Family Caregiver EI Benefits – Information for Administrators

In the February issue of Benefits FYI, we detailed the federal government’s new EI family caregiver benefits, which help families care for a critically ill/injured family member or person that considers you a family member. The new benefits were introduced on Dec. 3, 2017, and are offered in addition to EI compassionate care benefits.

Summary of Key Points

  • The EI family caregiver benefit for children and adults are offered in addition to compassionate care EI benefits. An employee may apply for family caregiver benefits to care for a critically ill/injured family member or person who considers them a family member, whereas compassionate care benefits apply if the employee is caring for a terminally ill family member or person who considers them a family member (must be significant risk of death within 26 weeks).
  • The BC Employment Standards Act currently provides eight weeks of job-protected leave for compassionate care, but does not include family caregiver leave. If an employee applies for family caregiving EI benefits, they will need to apply for a general unpaid leave and they will be responsible for paying the full cost of the benefits and pension they choose to maintain.

For HR Administrators

If you have an employee where the above scenarios or situations apply, please ensure that you correctly code the leave for Payroll purposes.

For example, if you have an employee applying for family caregiving EI benefits, please use the code Leave of Absence, Family Caregiver Leave (LOA/FAM) if you are using ePAF (for a staff leave) or paper form (for a faculty leave). A new code was created to ensure a Record of Employment would be generated and sent to Service Canada.

If the employee is applying for a compassionate care leave, please continue to use Leave of Absence, Compassionate Leave (LOA/COM) for the first eight weeks of leave and general unpaid (personal) leave for any additional leave.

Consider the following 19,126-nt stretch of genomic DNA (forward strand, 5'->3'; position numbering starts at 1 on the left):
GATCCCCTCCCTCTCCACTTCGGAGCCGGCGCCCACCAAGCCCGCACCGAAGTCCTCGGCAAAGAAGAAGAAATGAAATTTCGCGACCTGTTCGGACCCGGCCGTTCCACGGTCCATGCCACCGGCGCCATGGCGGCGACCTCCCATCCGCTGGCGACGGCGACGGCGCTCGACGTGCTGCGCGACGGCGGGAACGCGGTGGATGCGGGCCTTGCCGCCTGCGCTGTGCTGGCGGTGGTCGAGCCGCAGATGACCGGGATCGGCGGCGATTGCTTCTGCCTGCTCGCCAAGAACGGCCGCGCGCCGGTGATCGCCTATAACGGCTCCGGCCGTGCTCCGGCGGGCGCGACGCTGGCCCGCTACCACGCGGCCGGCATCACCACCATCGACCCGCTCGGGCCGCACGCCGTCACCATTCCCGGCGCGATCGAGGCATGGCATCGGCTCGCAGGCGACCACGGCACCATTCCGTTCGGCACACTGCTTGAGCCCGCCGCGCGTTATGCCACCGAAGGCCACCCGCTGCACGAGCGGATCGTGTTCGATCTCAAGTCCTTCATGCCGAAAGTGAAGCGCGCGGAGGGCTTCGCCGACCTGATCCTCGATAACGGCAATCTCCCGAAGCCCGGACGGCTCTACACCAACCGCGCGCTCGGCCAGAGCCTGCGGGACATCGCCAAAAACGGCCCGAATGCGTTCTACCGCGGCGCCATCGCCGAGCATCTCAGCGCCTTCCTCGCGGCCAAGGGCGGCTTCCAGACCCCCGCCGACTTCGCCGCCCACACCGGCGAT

If you have any questions or concerns about backfilling staff positions, please speak with your HR Associate or Advisor.

More Information

Interim Vice President Human Resources: Linda McKnight

Lisa Castle will be retiring from her role of Vice President, Human Resources, on Dec. 6, 2017. With the recruitment process for the next vice president still under way, Linda McKnight, Managing Director, Human Resources, Strategic Staff Relations, has agreed to act as interim Vice President Human Resources until the new vice president begins their term. As interim vice president, Linda will have the full authority and responsibilities of the role including being a member of the UBC Executive team, supporting the Board of Governors in its governance responsibilities and providing institutional people leadership.  We are grateful to Linda for her willingness to step into this role into the first part of 2018.

Linda is a graduate of the University of Victoria.  She started her HR career at deHavilland Aircraft in Toronto, where she was responsible for employment equity when it was in its infancy.  After her time in Ontario, she returned to Vancouver where she enjoyed a 12-year career at Vancouver Coastal Health working as a Labour Relations Consultant, and then Director, Human Resources.  Linda came to UBC in 2002 as the Director, Human Resources Advisory Services. In her time here, she has built a strong team of HR professionals who provide values-driven institution-wide HR advice to managers and staff, and a thoughtful and measured approach to collective bargaining. In addition, she has provided leadership across the university in furthering the fundamental values of fair process and a respectful work environment.

Linda can be reached at

Memo Round-up: Economic Stability Dividend and Paid Leave Between Boxing Day and New Year’s Day

In recent weeks, we have sent out three memos to the HR community of practice at UBC:

If you have any questions about how these subjects impact your workplace, please contact your Human Resources Advisor or Associate.